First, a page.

Monthly Archives: October 2014
Microsoft has released the second-generation server design specification created to support all of its 200-plus cloud services into the public domain. This is the second server spec the company has contributed to the Open Compute Project, a Facebook-led initiative to bring the ethos of open source software development to hardware and data center design. Microsoft became the second data center operator to open source its server design specs (first one was Facebook) in January, when it joined OCP and announced its first OCP server.
VMware has expanded on its ultra-converged hardware scheme EVO:RAIL, and its forthcoming big brother EVO:RACK which defines a data center design – and promised to share elements of EVO:RACK with the Open Compute Project. VMware CEO Pat Gelsinger promised to share features of the EVO:RACK specifications with the Open Compute Project, the industry grouping which was initiated by Facebook to create open source hardware specifications for data centers. This is something of a turnaround as Gelsinger has been critical of Open Compute in the past and VMware is keeping a tight grip on the specs for the small-scale OPEN:RAIL systems.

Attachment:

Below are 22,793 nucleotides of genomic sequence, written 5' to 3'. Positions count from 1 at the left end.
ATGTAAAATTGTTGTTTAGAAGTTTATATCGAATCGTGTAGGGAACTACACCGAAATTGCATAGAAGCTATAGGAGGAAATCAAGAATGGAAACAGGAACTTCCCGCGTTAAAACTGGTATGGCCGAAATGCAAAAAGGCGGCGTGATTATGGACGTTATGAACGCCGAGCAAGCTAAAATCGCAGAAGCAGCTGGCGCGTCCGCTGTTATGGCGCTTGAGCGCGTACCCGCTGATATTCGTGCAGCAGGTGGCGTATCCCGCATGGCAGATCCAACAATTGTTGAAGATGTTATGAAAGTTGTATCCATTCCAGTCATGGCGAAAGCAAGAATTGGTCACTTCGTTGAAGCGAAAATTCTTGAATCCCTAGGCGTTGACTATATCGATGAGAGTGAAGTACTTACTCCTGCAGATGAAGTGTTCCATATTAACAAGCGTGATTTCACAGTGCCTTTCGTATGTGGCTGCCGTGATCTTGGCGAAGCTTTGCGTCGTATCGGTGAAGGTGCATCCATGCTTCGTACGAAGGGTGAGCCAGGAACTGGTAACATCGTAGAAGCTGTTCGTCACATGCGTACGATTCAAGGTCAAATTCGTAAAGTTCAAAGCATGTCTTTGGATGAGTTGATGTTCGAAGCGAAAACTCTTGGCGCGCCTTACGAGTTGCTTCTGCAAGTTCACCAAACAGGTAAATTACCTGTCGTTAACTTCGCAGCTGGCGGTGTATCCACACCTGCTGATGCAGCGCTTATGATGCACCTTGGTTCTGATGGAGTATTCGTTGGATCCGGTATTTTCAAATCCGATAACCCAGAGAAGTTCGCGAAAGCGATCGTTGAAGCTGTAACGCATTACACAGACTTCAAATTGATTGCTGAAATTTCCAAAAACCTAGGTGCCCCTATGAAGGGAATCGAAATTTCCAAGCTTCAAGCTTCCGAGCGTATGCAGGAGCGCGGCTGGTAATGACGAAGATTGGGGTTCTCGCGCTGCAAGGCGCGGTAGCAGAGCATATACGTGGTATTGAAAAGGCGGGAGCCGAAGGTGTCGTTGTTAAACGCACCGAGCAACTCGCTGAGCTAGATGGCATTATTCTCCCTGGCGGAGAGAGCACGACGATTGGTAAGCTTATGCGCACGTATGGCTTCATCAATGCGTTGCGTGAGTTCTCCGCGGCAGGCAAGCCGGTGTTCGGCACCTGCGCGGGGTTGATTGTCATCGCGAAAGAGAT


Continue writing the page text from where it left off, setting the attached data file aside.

If you’re in the data-center business, you’ve probably been following the Open Compute Project(OCP). And if you haven’t, you should. OCP is Facebook’s response to dealing with a server count that likely exceeds a million. Their innovations around scale and serviceability are simply too compelling to ignore. The industry can’t ignore the designs rising out of OCP. It’s a very disruptive approach. I’ve been working in data centers since a 300 MB disk was the size of a washing machine, and I’ve watched what happens when companies are stubborn to adapt. You’ve got two choices when disruption comes to the marketplace: embrace it or die a slow, agonizing death.
Ever wish you could start with a clean slate and build your data center from the ground up with the most optimized equipment? Well, a few years back, Facebook engineers did just that– designing and building their own servers, power supplies, server racks and battery backup systems. The result was the Facebook hyperscale data center in Prineville, Oregon. And then in 2011, they shared and open sourced the specs for the hardware.